A quarter of nursing home residents are colonized with drug-resistant bacteria. The significant presence of multidrug-resistant gram-negative bacteria (MDR-GNB), such as E. coli, among nursing home residents demonstrates the need for heightened infection control prevention and control measures in nursing homes, according to a meta-analysis published in the American Journal of Infection Control, the official journal of the Association for Professionals in Infection Control and Epidemiology (APIC). Researchers also found that nine of the 12 studies involved identiﬁed speciﬁc factors that are associated with increased MDR-GNB colonization risk, including advanced age, gender, comorbid chronic diseases, history of recurrent hospitalization, increased interaction with healthcare workers, frequent antimicrobial exposure, delayed initiation of effective antibiotic therapy, presence of medical devices, decreased functional status, advanced dementia, nonambulatory status, fecal incontinence, severe sepsis present on admission, and residency in a long-term care facility. "This study underscores the importance of having strong infection prevention programs in all nursing homes and long-term care facilities," said 2017 APIC President Linda Greene, RN, MPS, CIC, FAPIC. "Understanding the dynamics and cause of MDR-GNB transmission is crucial to identifying effective infection control strategies speciﬁc to these settings." Prevention and management of MDR-GNB in nursing homes are complicated and require extensive infection control resources due to challenges common to this setting such as understaffing, fewer resources, insufficient training, and inadequate surveillance. "Identifying which patients are most prone to an increased risk of MDR-GNB will enable infection preventionists to tailor efforts and stem future contaminations," wrote Aliyu, et al. "The results of our study suggest that there is much more to be done with regard to infection prevention within nursing homes, and that increased measures must be taken with elderly patients in regard to MDR-GNB colonization." According to the Centers for Disease Control and Prevention, the percentage of gram-negative bacteria that are resistant to drugs is increasing. MDR-GNB cause serious infections in healthcare settings including pneumonia, bloodstream infections, wound or surgical site infections, and meningitis. Article: Prevalence of multidrug-resistant gram-negative bacteria among nursing home residents: A systematic review and meta-analysis, Sainfer Aliyu, MPhil, MSEd, MHPM, BSN, RN, Arlene Smaldone, PhD, CPNP, CDE, Elaine Larson, PhD, RN, CIC, FAAN, American Journal of Infection Control, doi: 10.1016/j.ajic.2017.01.022, published online April 2017.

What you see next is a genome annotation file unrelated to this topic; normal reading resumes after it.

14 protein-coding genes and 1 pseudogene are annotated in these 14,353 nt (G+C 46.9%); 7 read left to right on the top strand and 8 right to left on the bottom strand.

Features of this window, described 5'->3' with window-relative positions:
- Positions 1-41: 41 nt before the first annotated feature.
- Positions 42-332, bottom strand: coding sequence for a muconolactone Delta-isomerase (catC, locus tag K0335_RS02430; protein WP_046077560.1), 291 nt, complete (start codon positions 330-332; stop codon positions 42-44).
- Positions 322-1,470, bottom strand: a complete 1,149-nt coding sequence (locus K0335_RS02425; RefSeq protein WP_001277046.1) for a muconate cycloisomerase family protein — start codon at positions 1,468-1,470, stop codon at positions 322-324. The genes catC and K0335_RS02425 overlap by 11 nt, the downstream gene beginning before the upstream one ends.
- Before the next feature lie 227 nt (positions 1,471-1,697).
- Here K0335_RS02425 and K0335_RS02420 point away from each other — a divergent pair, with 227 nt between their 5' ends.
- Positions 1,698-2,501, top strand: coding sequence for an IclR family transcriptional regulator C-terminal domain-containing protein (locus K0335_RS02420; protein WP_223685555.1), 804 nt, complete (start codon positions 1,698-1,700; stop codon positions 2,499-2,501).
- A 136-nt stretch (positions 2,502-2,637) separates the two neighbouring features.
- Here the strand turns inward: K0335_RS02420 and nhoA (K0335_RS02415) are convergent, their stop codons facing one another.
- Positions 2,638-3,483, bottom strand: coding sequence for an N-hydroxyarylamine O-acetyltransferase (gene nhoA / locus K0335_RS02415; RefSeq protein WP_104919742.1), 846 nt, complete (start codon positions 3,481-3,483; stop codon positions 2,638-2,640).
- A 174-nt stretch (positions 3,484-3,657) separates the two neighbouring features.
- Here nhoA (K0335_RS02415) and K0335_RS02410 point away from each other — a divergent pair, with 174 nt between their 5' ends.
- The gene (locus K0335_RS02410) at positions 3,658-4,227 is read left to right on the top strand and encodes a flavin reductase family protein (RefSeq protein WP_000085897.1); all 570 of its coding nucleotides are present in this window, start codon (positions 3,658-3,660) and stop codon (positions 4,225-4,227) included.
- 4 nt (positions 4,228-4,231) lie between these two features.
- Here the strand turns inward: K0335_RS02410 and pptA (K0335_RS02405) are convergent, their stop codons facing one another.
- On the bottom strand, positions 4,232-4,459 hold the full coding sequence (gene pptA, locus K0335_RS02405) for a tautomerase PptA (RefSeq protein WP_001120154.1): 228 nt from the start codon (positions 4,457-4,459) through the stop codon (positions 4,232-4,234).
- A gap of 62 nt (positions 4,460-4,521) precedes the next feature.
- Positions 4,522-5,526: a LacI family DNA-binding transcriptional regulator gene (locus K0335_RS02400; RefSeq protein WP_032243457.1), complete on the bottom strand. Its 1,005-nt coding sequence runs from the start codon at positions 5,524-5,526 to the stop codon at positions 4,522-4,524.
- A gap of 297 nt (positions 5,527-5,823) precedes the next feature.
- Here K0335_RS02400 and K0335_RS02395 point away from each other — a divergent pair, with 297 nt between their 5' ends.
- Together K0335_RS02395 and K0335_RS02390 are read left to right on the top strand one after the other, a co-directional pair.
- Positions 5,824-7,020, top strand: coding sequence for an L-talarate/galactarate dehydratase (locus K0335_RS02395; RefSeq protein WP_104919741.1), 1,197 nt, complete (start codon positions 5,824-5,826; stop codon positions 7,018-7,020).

Tau proteins are involved in more than twenty neurodegenerative diseases, including various forms of dementia. These proteins clump together in patients’ brains to form neuronal tangles: protein aggregation that eventually coincides with the death of brain cells. Prof. Patrik Verstreken’s research team (VIB-KU Leuven) has now discovered how tau disrupts the functioning of nerve cells, even before it starts forming tangles. They immediately suggest a way to intervene in this process.
Tau proteins are best known as the proteins that are stacked to form neuronal “tangles” in Alzheimer’s patients’ brains, but they also play a role in many other brain disorders such as Parkinson’s and Huntington’s disease. In healthy circumstances, tau proteins are connected to the cytoskeleton of nerve cells, where they support the cells’ structural stability. In the nerve cells of patients, however, tau is dislodged from the cytoskeleton and ultimately tangles together to form protein accumulations that disrupt the nerve cell’s functioning.
But even before these…